1

Suppose I attempt to connect to a remote computer via SSH:

$ ssh user@example.com
The authenticity of host 'example.com (<IP address>)' can't be established.
ECDSA key fingerprint is <key fingeprint>.
Are you sure you want to continue connecting (yes/no/[fingerprint])?

I verify that the displayed fingerprint is indeed correct, and I want to continue connecting. If I enter yes at the prompt, I will continue connecting but SSH will add the fingerprint to ~/.ssh/known_hosts. I do not want SSH to automatically add the fingerprint to the known_hosts file. Is there a way to stop SSH from automatically adding the fingerprint to the known_hosts file if I enter yes? I want to be presented with this same prompt the next time I attempt to connect to this same host.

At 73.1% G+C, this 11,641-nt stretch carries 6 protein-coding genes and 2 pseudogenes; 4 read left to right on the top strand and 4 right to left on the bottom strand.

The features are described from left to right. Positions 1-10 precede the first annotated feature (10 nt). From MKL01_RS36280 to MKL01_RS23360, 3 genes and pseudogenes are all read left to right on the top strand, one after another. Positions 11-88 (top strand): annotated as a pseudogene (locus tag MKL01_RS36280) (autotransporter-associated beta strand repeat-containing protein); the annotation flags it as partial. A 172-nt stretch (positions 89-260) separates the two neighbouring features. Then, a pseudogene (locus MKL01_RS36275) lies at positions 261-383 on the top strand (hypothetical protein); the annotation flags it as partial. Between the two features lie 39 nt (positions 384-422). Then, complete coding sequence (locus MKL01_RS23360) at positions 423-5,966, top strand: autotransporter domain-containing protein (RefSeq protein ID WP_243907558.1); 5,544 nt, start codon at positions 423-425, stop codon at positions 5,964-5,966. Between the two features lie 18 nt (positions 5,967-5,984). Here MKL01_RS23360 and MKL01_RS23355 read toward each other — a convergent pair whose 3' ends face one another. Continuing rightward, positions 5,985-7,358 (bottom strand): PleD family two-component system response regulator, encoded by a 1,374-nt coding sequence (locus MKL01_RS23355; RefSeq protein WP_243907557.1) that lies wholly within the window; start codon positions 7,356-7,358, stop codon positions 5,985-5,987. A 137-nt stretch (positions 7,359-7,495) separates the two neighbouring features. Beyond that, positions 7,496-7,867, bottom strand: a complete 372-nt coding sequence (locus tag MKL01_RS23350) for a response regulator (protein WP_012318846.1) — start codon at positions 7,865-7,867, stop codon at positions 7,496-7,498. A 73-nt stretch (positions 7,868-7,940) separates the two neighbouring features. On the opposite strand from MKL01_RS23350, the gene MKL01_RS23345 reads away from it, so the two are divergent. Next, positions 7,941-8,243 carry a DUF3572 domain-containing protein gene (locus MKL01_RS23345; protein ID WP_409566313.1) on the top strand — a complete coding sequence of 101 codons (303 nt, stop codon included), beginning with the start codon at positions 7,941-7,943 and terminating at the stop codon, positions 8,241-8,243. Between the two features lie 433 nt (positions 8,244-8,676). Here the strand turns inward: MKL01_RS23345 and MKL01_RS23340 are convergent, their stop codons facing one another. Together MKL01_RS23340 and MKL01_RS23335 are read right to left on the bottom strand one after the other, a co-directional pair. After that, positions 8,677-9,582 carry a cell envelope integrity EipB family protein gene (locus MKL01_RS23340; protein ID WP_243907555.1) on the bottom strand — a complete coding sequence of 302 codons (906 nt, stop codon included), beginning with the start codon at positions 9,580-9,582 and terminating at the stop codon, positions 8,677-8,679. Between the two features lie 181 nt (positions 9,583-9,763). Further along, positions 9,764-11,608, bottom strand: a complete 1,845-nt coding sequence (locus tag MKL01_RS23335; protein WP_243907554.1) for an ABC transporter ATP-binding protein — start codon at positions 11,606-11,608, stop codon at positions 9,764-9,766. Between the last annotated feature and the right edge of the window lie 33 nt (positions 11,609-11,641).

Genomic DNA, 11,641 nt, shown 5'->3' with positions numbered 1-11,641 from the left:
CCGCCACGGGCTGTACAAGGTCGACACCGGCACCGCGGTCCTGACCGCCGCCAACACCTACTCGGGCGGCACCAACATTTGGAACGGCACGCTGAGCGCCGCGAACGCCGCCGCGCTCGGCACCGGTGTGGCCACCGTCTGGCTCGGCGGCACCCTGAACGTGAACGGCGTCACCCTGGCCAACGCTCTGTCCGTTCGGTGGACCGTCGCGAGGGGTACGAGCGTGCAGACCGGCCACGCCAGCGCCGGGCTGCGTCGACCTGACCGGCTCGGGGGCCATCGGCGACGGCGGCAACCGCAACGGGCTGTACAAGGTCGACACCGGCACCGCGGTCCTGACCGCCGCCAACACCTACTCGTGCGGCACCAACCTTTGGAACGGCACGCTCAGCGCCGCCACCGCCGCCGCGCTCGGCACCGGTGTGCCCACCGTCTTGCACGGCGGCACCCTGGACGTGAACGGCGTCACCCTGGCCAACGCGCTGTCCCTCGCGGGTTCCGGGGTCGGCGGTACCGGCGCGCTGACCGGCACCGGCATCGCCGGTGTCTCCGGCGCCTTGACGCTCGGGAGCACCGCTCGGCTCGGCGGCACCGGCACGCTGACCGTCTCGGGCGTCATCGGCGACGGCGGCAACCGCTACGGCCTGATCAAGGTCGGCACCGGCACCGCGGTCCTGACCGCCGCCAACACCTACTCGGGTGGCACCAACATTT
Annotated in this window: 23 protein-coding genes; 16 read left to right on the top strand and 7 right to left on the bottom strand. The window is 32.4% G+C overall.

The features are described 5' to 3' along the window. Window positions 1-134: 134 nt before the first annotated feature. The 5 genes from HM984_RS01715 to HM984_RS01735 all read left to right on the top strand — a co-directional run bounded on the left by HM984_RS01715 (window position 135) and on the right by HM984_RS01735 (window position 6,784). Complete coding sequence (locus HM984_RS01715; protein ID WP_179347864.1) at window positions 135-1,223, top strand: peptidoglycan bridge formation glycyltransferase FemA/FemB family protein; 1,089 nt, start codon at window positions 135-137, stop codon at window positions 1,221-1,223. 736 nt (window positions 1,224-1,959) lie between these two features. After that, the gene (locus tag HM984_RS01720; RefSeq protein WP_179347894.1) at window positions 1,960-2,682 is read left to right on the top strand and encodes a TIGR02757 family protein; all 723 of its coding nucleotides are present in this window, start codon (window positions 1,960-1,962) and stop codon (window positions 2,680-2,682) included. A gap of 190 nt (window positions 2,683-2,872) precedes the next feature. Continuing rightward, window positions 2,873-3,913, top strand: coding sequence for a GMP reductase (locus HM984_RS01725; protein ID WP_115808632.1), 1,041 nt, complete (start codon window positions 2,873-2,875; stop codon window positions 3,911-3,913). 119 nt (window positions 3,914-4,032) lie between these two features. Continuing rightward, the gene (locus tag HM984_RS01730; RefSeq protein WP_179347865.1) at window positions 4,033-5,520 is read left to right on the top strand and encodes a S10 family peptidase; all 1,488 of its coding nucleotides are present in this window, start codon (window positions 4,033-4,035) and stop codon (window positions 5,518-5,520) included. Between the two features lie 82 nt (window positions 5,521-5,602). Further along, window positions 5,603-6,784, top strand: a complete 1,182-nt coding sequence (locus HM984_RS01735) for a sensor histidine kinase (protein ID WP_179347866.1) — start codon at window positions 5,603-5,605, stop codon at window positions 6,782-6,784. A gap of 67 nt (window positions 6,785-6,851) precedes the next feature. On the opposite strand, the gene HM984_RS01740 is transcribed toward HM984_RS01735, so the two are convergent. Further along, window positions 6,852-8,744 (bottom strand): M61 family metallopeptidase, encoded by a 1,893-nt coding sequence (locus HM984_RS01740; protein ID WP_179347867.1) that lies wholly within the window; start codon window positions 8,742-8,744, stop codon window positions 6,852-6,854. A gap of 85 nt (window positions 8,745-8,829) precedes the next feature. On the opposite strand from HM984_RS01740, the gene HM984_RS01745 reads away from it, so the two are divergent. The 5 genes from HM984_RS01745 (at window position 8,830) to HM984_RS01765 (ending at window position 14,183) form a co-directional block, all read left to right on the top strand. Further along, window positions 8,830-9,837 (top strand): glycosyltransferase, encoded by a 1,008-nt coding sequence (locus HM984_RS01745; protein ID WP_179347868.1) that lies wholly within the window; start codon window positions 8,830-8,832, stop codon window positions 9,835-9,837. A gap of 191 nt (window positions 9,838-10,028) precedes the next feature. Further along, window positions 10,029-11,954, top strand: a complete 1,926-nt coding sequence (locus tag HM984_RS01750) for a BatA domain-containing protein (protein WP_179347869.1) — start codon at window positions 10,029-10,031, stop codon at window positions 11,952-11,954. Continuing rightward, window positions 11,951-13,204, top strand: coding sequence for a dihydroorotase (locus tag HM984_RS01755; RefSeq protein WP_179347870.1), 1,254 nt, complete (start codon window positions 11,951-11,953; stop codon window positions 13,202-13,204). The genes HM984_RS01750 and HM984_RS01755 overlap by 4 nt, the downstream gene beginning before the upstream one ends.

I am not looking for ssh -o StrictHostKeyChecking=no ... since I want to verify the host key fingerprint (i.e. I want it to be displayed, and I want to be prompted).

1 Answer 1

0

You can use this option to blackhole entries going in the known hosts file:

ssh -o UserKnownHostsFile=/dev/null user@example.com

Your Answer

By clicking “Post Your Answer”, you agree to our terms of service, privacy policy and cookie policy

Not the answer you're looking for? Browse other questions tagged or ask your own question.